God’s Covenant with Abram
Verse 1: “After these things…” Some time after Abram defeats the eastern Kings he has a vision from God. He tells Abram “fear not” which is a common phrase used by God when He visits his people. He says He is going to be Abram’s shield. Abram had just come back from a successful battle with the eastern kings, rescued his nephew and was just blessed by the priest Melchizedek. It is at this point possible that he is having a valley experience which is also not uncommon after a having an amazing encounter with God. He may have been a little concerned that his enemies may attack again and he wouldn’t be as successful but God assures him that he is Abram’s protection. The shield is a metaphor indicating that God’s protection of Abram and his people. He also assures Abram that he will greatly reward him… Again God is doing this not because of anything Abram has done but because of God’s plan and purposes. He has obviously chosen Abram and as he now repeats that He is going to bless him and his descendants.
Verses 2 - 3: You can almost hear Abram’s seemingly ridiculous frustration in his complaint to God… but not without first acknowledging God’s sovereignty. The ESV says, “O Lord God…” A more accurate translation of Abram’s response is “O sovereign Lord…” In this he acknowledges and declares God to be sovereign and he has made promise to Abram, yet he still has no children and he has no land to speak of. He was essentially a childless wanderer. It should be noted that in the ancient world childlessness was an absolute tragedy because there was no heir to the family, there was no one to look after the parents in old age and no way to preserve and continue the lineage of the name. It almost seems as though Abram is ungrateful for all God has done for him because God has given him victories, possessions and the promise of blessing and still complains to God because he doesn’t have any children.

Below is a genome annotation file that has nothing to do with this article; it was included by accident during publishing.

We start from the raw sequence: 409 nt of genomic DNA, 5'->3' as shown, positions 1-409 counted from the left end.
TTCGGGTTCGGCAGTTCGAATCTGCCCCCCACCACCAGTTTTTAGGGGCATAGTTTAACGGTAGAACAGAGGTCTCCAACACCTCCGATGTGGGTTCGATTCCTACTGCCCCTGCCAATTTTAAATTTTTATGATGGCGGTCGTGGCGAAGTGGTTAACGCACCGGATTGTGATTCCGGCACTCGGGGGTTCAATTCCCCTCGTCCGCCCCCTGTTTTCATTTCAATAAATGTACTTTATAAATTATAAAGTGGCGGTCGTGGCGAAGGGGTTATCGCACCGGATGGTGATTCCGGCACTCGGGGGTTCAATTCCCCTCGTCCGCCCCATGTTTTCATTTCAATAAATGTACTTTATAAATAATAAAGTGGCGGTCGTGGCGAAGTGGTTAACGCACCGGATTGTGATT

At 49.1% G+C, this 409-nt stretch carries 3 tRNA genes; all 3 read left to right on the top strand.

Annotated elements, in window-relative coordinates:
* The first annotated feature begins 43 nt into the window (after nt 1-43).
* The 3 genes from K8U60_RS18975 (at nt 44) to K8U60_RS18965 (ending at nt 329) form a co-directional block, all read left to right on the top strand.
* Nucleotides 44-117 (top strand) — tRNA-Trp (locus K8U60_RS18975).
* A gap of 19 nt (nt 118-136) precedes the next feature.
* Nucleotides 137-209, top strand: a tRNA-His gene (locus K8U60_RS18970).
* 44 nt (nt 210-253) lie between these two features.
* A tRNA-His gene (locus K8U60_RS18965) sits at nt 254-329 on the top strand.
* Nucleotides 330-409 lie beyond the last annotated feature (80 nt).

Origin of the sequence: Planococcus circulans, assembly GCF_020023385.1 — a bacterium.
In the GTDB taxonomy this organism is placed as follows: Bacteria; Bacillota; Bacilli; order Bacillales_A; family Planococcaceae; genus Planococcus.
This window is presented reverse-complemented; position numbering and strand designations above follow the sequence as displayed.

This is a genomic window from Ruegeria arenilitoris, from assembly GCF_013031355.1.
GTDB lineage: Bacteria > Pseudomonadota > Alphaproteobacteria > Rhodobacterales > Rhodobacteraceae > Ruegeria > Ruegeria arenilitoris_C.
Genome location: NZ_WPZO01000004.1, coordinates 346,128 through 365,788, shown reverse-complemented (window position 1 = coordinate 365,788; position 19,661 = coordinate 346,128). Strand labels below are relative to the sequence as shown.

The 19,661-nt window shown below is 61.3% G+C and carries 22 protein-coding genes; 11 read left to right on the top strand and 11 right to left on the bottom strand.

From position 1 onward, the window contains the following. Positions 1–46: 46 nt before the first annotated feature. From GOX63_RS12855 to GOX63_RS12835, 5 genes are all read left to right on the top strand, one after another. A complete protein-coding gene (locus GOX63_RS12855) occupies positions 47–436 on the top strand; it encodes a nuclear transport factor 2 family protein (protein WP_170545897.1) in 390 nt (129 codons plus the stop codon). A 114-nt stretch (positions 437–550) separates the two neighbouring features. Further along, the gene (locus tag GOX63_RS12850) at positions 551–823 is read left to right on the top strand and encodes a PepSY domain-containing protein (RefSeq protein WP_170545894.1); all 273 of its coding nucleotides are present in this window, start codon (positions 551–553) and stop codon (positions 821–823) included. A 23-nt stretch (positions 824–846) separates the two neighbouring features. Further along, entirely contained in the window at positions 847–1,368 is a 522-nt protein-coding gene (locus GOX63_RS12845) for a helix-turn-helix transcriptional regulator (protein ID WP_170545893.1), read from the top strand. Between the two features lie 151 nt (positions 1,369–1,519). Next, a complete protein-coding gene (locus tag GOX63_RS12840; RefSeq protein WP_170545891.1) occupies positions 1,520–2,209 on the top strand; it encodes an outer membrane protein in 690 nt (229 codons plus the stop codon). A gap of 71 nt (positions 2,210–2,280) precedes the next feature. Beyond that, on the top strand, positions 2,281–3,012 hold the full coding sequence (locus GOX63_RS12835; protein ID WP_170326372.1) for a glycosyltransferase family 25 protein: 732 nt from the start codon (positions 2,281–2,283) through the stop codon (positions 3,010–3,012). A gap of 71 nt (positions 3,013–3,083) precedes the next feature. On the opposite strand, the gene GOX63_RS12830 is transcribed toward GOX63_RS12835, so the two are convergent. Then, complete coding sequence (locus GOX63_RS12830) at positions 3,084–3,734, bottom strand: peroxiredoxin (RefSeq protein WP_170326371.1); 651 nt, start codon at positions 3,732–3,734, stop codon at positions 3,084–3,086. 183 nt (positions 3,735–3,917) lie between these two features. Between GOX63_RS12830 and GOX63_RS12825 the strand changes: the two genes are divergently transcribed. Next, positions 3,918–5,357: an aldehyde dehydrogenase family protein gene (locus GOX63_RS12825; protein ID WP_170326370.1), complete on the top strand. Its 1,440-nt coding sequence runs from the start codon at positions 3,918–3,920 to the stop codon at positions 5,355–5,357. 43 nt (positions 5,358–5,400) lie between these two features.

In his complaint Abram basically says as things stand currently the only one who can rightfully claim his inheritance is one named Eliezer of Damascus. It is believed Eliezer was a servant from Damascus. What Abram is essentially saying is that if he has no children then he would eventually have to adopt Eliezer as his son so he may be the rightful heir.
Verse 4 - 6: God tells Abram that Eliezer is not the intended heir and that Abram will indeed father a son from his own loins, he will be a son that is his own flesh and blood. God restates the promise he made to Abram (later to be known as Abraham); this promise was God giving Abraham a son through his wife Sara (naturally) and one day he (Abraham) would be known by all as the Father of a great nation (Israel). God proclaims that his ancestors would be as many as the stars in the sky. Abraham had no idea how God was going to accomplish his promise because at the time He made the promise Abraham was in his mid eighties and he had no natural son with his wife Sara. He then tells Abram to go outside and shows him his descendants will be as numerous as the stars in the sky. This is a symbolic way of saying that his descendants will be many and countless.
Abram response was belief. God made a promise and Abram trusted that God was going to make it come to pass. His response and attitude was a model for the future generations of Israel and for us today. When God promises… Rest assured it will come to pass.
Abraham believed and God counted it to him as righteousness. According to Gordon Wenham, “righteousness might well be paraphrased as God-like, or at least God-pleasing, action.” The righteous were not condemned but acquitted (this thankfully applies to us today… However Jesus is our righteousness). Abram’s faith saved him. He believed God was trustworthy and his faith was a God pleasing action.
 Wenham, G. J. (1998). Vol. 1: Genesis 1–15. Word Biblical Commentary (330). Dallas: Word, Incorporated.